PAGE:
Law + Policy

Red Faced in Blue State? Not a bit, say Cal Republicans

It has been many long and hoary decades since UC Berkeley was the nation’s epicenter of radical politics. Indeed, Cal Republicans have been among the most active groups on campus.  Still, poll after poll demonstrates that the recent zaniness in Washington is hurting the Republican brand.  And that made us wonder if Cal’s Republican students were experiencing a similar backlash.

A Yellen-Led Fed

Next to headlines on the ongoing government shutdown, the prospect of a default on the national debt, and the spike in the price of short-term federal IOUs which, according to one wonk  “ should terrify you,” the news that Berkeley’s own Janet Yellen was tapped to chair the Federal Reserve might have been the least exciting economic news you’ll read all week.

A Bridge by Any Other Name: Willie Brown Span blowback

In its current session, the California Legislature considered 103 bills dealing with highways or highway infrastructure—and roughly one-third of those bills named bridges or roadway sections after people the legislators deemed deserving.

Profs gain free-speech protection to criticize their universities

Academics have a First Amendment right to criticize the administration of their own public universities without being subject to any retaliation for doing so, according to a little-noticed decision last week from a panel of the Ninth Circuit Court of Appeals in San Francisco.

Legal Limits? Berkeley debates cutting law school to two years

To those who have just commenced their law studies at Berkeley’s Boalt Hall, a hearty congratulations!  Now, for your own peace of mind, stop reading.

As those with their eyes on the bar know, law school is no longer the safe bet that it once was. Tuition is up, government grants are withering, and legal jobs are harder to come by yet more essential than ever, given soaring student loan debt among would-be lawyers.

To prevent another Sierra inferno, thin and clean forests

If a transcendent lesson is emerging from the Rim Fire, it’s this: we need to manage our forests aggressively, thinning thick stands of young trees and clearing deadwood on the forest floor. Doing so would reduce fuel in second-growth and third-growth coniferous forests—the kind of fuel that has driven the Rim Fire to become the fifth largest wildfire in the history of the state.

And it would be well worth the cost.

Bridge Over Troubled Bolts: Cal Experts Question Whether New Bridge is Safe

As the Bay Area celebrates the opening of a new Bay Bridge—an eastern span that transportation officials are hailing as elegant and seismically secure—UC Berkeley engineers are expressing serious misgivings about whether the structure is safe. And at least one professor labels it far less stable than the old bridge. 

Shuttle Diplomacy: The social toll of the “Google Bus”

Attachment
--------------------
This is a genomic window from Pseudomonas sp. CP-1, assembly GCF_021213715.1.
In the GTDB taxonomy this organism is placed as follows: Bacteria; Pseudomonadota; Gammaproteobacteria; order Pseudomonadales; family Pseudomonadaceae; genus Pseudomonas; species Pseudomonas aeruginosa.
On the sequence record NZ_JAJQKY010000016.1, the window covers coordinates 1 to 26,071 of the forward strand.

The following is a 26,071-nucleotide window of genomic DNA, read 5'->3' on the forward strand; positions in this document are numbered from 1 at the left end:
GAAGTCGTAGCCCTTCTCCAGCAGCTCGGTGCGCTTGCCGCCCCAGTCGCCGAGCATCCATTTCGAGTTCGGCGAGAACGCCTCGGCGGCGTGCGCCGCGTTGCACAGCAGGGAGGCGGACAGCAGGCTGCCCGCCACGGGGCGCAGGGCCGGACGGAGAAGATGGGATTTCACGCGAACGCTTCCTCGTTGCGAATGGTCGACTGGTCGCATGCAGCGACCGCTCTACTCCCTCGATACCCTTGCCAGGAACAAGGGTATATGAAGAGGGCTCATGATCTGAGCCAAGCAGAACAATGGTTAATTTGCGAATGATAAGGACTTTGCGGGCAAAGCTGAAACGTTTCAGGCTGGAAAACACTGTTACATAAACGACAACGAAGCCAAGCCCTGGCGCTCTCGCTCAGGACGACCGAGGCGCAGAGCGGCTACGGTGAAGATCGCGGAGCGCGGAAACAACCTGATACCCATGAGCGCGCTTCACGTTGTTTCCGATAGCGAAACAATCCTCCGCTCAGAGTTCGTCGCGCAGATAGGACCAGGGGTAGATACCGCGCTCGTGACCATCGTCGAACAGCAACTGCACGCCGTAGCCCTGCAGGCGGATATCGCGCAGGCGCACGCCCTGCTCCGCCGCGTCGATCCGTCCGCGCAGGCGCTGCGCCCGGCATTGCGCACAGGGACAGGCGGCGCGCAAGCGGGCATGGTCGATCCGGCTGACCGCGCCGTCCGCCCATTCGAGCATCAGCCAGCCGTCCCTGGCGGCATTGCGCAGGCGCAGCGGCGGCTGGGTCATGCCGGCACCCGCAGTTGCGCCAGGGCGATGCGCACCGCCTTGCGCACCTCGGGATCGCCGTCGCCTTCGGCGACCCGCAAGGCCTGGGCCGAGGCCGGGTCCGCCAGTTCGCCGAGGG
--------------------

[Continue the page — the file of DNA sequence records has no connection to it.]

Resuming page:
In the love-hate relationship that the Bay Area has with its own economic boom, nothing seems to pack the symbolic punch of the “Google Bus” (an imprecise but convenient short-hand for the private shuttles operated by nearly 40 regional tech and biotech companies.) Especially in San Francisco, these shuttles—double-decked, dark-windowed, and usually unidentified— have come to represent that which separates the coding and DNA-splicing haves from the Luddites and erstwhile English majors who make up the have-nots.

5 Questions for: David Card

1. In 1994 you published a study with Alan Krueger that found that raising the minimum wage would not create higher unemployment. Given the more recent economy and the growing number of fast food and retail workers demanding a $15 per hour wage, do you believe your findings from 20 years ago still apply?

From the Summer 2013 A New Deal issue of California.

Outsourcing The Middle Kingdom

The flight from Johannesburg to the Namibian capital of Windhoek is typically brief and uneventful: a two-hour hop across desert, salt pan and thornveld, then an easy approach and touchdown at the small airport carved out of the bush east of town. Still, the short flight gave me time to peruse my fellow travelers.

From the Summer 2013 A New Deal issue of California.

Putin v. Pussy Riot

I gathered with half a dozen local gay and lesbian activists on a mid-August evening to drink tea, munch on zakuski (snacks), and discuss the regime of creepy Russian president and former KGB thug Vladimir Putin. It was six years since I’d last visited Russia, and this trip was taking place during a troubling time—not just for queer folk, but for everyone eager to weaken Putin’s muscular embrace of power.

From the Winter 2012 Culture Shock issue of California.

5 Questions for:

1: You had eight siblings and put yourself through both undergraduate and graduate school at Cal. You were also the first, and only, Cal student elected to serve on the Berkeley City Council, and you spent much of your University years as a community organizer. How have your college years influenced your time as an assemblymember?

From the Fall 2012 Politics Issue issue of California.


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